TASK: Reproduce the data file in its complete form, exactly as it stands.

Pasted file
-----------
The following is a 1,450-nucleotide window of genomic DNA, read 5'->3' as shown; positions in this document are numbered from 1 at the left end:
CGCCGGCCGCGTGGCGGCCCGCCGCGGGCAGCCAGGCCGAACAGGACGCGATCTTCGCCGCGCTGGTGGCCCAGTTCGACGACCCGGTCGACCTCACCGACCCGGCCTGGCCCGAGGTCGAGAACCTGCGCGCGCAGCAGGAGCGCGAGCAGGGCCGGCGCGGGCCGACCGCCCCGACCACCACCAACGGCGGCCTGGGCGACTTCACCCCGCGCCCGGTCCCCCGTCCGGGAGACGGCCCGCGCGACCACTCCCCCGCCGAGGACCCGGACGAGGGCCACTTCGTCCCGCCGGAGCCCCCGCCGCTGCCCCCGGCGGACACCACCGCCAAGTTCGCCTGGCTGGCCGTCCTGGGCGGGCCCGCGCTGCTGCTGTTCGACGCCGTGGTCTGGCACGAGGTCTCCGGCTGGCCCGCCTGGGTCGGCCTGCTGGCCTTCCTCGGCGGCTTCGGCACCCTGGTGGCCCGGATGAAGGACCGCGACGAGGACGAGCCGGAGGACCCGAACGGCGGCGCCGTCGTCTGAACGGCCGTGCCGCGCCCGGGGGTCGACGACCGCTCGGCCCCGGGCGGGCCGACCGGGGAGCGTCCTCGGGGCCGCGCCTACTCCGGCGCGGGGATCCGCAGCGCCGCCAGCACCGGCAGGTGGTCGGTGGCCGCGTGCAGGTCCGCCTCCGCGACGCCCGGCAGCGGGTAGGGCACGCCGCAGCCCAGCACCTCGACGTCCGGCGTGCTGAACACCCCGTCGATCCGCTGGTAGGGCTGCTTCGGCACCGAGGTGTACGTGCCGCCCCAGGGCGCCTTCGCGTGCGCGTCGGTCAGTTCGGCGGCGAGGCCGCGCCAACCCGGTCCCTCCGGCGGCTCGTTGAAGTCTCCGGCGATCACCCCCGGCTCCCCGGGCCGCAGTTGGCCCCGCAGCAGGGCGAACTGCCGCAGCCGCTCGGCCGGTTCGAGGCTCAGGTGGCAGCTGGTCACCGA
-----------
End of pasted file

The following is a 1,450-nucleotide window of genomic DNA, read 5'->3' as shown; positions in this document are numbered from 1 at the left end:
CGCCGGCCGCGTGGCGGCCCGCCGCGGGCAGCCAGGCCGAACAGGACGCGATCTTCGCCGCGCTGGTGGCCCAGTTCGACGACCCGGTCGACCTCACCGACCCGGCCTGGCCCGAGGTCGAGAACCTGCGCGCGCAGCAGGAGCGCGAGCAGGGCCGGCGCGGGCCGACCGCCCCGACCACCACCAACGGCGGCCTGGGCGACTTCACCCCGCGCCCGGTCCCCCGTCCGGGAGACGGCCCGCGCGACCACTCCCCCGCCGAGGACCCGGACGAGGGCCACTTCGTCCCGCCGGAGCCCCCGCCGCTGCCCCCGGCGGACACCACCGCCAAGTTCGCCTGGCTGGCCGTCCTGGGCGGGCCCGCGCTGCTGCTGTTCGACGCCGTGGTCTGGCACGAGGTCTCCGGCTGGCCCGCCTGGGTCGGCCTGCTGGCCTTCCTCGGCGGCTTCGGCACCCTGGTGGCCCGGATGAAGGACCGCGACGAGGACGAGCCGGAGGACCCGAACGGCGGCGCCGTCGTCTGAACGGCCGTGCCGCGCCCGGGGGTCGACGACCGCTCGGCCCCGGGCGGGCCGACCGGGGAGCGTCCTCGGGGCCGCGCCTACTCCGGCGCGGGGATCCGCAGCGCCGCCAGCACCGGCAGGTGGTCGGTGGCCGCGTGCAGGTCCGCCTCCGCGACGCCCGGCAGCGGGTAGGGCACGCCGCAGCCCAGCACCTCGACGTCCGGCGTGCTGAACACCCCGTCGATCCGCTGGTAGGGCTGCTTCGGCACCGAGGTGTACGTGCCGCCCCAGGGCGCCTTCGCGTGCGCGTCGGTCAGTTCGGCGGCGAGGCCGCGCCAACCCGGTCCCTCCGGCGGCTCGTTGAAGTCTCCGGCGATCACCCCCGGCTCCCCGGGCCGCAGTTGGCCCCGCAGCAGGGCGAACTGCCGCAGCCGCTCGGCCGGTTCGAGGCTCAGGTGGCAGCTGGTCACCGA